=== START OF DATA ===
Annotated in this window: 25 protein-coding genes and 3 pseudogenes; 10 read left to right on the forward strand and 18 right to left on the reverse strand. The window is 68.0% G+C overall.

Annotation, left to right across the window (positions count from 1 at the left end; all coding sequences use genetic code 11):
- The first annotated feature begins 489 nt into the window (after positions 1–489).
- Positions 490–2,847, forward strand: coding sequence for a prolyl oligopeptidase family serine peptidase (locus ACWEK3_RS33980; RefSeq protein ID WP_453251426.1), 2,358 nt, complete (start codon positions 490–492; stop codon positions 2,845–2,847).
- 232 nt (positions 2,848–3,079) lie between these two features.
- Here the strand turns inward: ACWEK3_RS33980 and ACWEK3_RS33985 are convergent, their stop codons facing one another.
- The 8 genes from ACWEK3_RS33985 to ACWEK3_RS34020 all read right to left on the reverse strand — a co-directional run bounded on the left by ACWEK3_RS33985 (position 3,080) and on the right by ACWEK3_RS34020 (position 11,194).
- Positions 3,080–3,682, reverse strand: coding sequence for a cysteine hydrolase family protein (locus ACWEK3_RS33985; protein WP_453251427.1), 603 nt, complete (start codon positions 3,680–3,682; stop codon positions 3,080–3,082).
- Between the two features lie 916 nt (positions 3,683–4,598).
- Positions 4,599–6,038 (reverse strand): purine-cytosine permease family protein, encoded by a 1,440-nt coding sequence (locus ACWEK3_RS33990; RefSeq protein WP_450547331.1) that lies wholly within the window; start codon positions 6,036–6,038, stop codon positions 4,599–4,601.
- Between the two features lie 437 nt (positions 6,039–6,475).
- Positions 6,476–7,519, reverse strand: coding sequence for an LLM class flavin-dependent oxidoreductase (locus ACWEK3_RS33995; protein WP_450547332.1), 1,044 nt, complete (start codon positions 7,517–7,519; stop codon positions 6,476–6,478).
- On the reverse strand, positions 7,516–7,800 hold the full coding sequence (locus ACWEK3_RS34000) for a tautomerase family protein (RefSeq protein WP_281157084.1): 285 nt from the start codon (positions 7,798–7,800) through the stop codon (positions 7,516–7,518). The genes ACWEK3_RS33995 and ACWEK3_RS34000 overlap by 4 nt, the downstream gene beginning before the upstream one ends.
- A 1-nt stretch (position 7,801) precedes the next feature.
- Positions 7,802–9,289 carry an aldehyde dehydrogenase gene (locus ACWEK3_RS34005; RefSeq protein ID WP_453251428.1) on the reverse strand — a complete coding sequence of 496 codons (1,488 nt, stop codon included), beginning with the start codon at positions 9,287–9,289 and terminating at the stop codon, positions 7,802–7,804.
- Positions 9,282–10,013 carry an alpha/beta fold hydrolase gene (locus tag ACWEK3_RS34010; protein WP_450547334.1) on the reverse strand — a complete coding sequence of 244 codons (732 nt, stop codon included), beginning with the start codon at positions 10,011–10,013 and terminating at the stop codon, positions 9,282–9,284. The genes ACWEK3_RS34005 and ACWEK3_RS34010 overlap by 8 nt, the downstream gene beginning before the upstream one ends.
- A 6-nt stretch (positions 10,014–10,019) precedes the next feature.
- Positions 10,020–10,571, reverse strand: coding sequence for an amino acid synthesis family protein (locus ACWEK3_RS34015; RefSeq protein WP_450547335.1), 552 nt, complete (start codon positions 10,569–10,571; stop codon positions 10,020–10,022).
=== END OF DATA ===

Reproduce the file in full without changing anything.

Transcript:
Annotated in this window: 25 protein-coding genes and 3 pseudogenes; 10 read left to right on the forward strand and 18 right to left on the reverse strand. The window is 68.0% G+C overall.

Annotation, left to right across the window (positions count from 1 at the left end; all coding sequences use genetic code 11):
- The first annotated feature begins 489 nt into the window (after positions 1–489).
- Positions 490–2,847, forward strand: coding sequence for a prolyl oligopeptidase family serine peptidase (locus ACWEK3_RS33980; RefSeq protein ID WP_453251426.1), 2,358 nt, complete (start codon positions 490–492; stop codon positions 2,845–2,847).
- 232 nt (positions 2,848–3,079) lie between these two features.
- Here the strand turns inward: ACWEK3_RS33980 and ACWEK3_RS33985 are convergent, their stop codons facing one another.
- The 8 genes from ACWEK3_RS33985 to ACWEK3_RS34020 all read right to left on the reverse strand — a co-directional run bounded on the left by ACWEK3_RS33985 (position 3,080) and on the right by ACWEK3_RS34020 (position 11,194).
- Positions 3,080–3,682, reverse strand: coding sequence for a cysteine hydrolase family protein (locus ACWEK3_RS33985; protein WP_453251427.1), 603 nt, complete (start codon positions 3,680–3,682; stop codon positions 3,080–3,082).
- Between the two features lie 916 nt (positions 3,683–4,598).
- Positions 4,599–6,038 (reverse strand): purine-cytosine permease family protein, encoded by a 1,440-nt coding sequence (locus ACWEK3_RS33990; RefSeq protein WP_450547331.1) that lies wholly within the window; start codon positions 6,036–6,038, stop codon positions 4,599–4,601.
- Between the two features lie 437 nt (positions 6,039–6,475).
- Positions 6,476–7,519, reverse strand: coding sequence for an LLM class flavin-dependent oxidoreductase (locus ACWEK3_RS33995; protein WP_450547332.1), 1,044 nt, complete (start codon positions 7,517–7,519; stop codon positions 6,476–6,478).
- On the reverse strand, positions 7,516–7,800 hold the full coding sequence (locus ACWEK3_RS34000) for a tautomerase family protein (RefSeq protein WP_281157084.1): 285 nt from the start codon (positions 7,798–7,800) through the stop codon (positions 7,516–7,518). The genes ACWEK3_RS33995 and ACWEK3_RS34000 overlap by 4 nt, the downstream gene beginning before the upstream one ends.
- A 1-nt stretch (position 7,801) precedes the next feature.
- Positions 7,802–9,289 carry an aldehyde dehydrogenase gene (locus ACWEK3_RS34005; RefSeq protein ID WP_453251428.1) on the reverse strand — a complete coding sequence of 496 codons (1,488 nt, stop codon included), beginning with the start codon at positions 9,287–9,289 and terminating at the stop codon, positions 7,802–7,804.
- Positions 9,282–10,013 carry an alpha/beta fold hydrolase gene (locus tag ACWEK3_RS34010; protein WP_450547334.1) on the reverse strand — a complete coding sequence of 244 codons (732 nt, stop codon included), beginning with the start codon at positions 10,011–10,013 and terminating at the stop codon, positions 9,282–9,284. The genes ACWEK3_RS34005 and ACWEK3_RS34010 overlap by 8 nt, the downstream gene beginning before the upstream one ends.
- A 6-nt stretch (positions 10,014–10,019) precedes the next feature.
- Positions 10,020–10,571, reverse strand: coding sequence for an amino acid synthesis family protein (locus ACWEK3_RS34015; RefSeq protein WP_450547335.1), 552 nt, complete (start codon positions 10,569–10,571; stop codon positions 10,020–10,022).